Environment Pollution Control Authority Chairman Bhure Lal’s remarks on Tuesday were dramatic. “Let us hope the Delhi air pollution situation doesn’t deteriorate or else we will have to stop plying of private vehicles, only public transport will be used,” Lal said. Suggesting the banning of all private vehicles – counting at least 70 lakh cars and two-wheelers in the capital – might seem like a drastic step. But so is Delhi’s pollution situation.
With depressing reliability, the air quality in the week leading up to Diwali dropped to medically debilitating levels. According to data from the Central Pollution Control Board, 18 pollution monitoring stations recorded an Air Quality Index above 400 on Tuesday. “Avoid all physical activity outdoors,” said the System of Air Quality and Weather Forecasting and Research or SAFAR, which monitors pollution levels in major cities. “If the room has windows, close them.”
At this point, some of this seems routine for Delhi and indeed many North Indian cities as well as those in the same belt across the border in Pakistan. But routine does not make it “normal”. This level of pollution is extraordinarily dangerous. The World Health Organisation believes outdoor pollution led to the death of at least 67,000 children under the age of five in 2016 alone. Various studies have suggested that the air quality outside is shaving more than five years off the lives of people who have to breathe it in. And, while SAFAR may advise everyone to avoid all physical activity outdoors, that is simply not an option for a huge number of people, whose livelihoods might depend on working despite the pollution.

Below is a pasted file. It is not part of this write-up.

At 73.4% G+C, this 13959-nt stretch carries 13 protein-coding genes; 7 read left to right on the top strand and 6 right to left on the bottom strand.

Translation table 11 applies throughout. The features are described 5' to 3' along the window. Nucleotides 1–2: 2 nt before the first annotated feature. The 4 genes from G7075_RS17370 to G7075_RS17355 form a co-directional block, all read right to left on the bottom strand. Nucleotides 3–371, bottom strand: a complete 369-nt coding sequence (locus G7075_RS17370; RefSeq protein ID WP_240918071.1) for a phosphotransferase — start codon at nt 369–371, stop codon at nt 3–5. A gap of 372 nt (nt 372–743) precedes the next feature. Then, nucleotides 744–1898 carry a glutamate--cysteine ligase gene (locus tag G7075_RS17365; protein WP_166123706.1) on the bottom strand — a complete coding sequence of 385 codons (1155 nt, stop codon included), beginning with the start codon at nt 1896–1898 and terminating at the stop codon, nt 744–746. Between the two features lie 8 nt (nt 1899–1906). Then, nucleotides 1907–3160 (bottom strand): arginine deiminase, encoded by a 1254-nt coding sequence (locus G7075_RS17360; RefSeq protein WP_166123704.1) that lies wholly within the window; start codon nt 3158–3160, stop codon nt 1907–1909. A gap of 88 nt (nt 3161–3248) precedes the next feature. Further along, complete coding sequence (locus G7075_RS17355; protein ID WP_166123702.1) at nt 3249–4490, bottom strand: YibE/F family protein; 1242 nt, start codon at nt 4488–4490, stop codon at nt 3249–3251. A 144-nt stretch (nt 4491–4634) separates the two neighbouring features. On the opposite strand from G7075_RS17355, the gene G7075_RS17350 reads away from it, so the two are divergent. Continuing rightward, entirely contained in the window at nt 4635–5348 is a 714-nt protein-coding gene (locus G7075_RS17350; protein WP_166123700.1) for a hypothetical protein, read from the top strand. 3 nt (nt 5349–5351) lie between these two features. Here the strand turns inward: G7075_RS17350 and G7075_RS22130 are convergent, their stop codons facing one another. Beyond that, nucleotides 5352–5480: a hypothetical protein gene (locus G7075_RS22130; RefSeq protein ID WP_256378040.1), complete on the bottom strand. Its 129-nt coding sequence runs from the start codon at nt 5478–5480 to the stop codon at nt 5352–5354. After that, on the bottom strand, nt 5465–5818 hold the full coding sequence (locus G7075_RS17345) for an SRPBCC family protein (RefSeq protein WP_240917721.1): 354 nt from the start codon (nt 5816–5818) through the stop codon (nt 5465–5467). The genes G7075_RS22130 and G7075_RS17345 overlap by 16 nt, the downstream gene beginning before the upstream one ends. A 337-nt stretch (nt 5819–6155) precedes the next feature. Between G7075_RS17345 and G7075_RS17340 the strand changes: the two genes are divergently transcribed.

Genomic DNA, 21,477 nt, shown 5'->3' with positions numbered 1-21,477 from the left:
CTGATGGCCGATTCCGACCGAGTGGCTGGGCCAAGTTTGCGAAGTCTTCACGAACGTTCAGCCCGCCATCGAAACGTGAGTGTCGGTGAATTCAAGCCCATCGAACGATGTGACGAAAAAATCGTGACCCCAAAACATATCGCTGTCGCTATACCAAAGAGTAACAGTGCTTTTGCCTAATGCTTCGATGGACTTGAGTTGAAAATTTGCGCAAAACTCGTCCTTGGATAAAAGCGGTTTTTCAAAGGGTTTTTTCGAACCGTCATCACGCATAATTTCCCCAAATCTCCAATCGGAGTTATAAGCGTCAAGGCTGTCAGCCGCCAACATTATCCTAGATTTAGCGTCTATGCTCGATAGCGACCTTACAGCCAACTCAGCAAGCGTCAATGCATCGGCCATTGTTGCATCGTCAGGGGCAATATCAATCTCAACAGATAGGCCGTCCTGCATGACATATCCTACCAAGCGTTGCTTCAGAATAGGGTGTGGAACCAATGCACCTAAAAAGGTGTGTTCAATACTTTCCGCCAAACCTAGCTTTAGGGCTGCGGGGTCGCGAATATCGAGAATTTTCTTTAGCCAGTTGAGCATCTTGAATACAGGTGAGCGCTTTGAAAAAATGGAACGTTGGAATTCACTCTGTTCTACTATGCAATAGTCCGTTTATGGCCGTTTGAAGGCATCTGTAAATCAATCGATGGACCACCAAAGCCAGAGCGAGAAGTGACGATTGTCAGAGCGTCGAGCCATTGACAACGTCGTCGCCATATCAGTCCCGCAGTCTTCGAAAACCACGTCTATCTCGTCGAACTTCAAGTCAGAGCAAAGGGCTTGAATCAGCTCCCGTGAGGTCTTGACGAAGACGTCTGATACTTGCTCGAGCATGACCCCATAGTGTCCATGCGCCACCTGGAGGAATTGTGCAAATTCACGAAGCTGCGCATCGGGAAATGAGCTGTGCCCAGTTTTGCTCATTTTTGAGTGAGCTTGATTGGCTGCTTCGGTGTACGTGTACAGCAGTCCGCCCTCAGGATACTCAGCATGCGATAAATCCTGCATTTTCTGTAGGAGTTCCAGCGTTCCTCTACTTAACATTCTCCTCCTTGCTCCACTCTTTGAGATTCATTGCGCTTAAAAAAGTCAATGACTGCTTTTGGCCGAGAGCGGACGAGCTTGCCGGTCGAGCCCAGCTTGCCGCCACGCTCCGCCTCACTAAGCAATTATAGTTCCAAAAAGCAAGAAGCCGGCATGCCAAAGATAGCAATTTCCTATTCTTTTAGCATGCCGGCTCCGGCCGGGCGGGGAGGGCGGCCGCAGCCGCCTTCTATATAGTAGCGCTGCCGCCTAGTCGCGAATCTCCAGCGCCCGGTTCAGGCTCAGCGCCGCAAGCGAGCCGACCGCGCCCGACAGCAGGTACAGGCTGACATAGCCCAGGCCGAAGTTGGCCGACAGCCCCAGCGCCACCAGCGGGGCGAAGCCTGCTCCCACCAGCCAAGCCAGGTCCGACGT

Of course, banning all private vehicles may not achieve what is needed. The move might be impossible to enforce, the public transport system may not be equipped to handle those numbers and there is a debate over how much private vehicles contribute to pollution especially in times like this. But those responses tell us two things: One, Delhi clearly has not done enough to shore up its public transport system, which in the long run is a key way to combat pollution. Two, imagine living in a city where even banning all private cars will not be enough to handle pollution. That alone should provide an idea of the scale of the public health calamity that is Delhi’s pollution.
Remarkably, pollution masks are still a rarity in the capital, even among those who can afford them. Governments and private sector companies that require people to work outside do not seem to consider it necessary to provide them with masks or even mandate their use. Initiatives to deal with particulate matter pollution seem to only be remembered two weeks before Diwali, or rely on questionable technologies. Sure, much of the blame may lie beyond the city’s borders, but it is clear that the city and its residents still take the situation far too casually. Maybe only the threat of banning private vehicles or other similarly drastic steps will spur Delhi into action that goes beyond simply figuring out whom to blame for the disastrous air that the city now considers ordinary.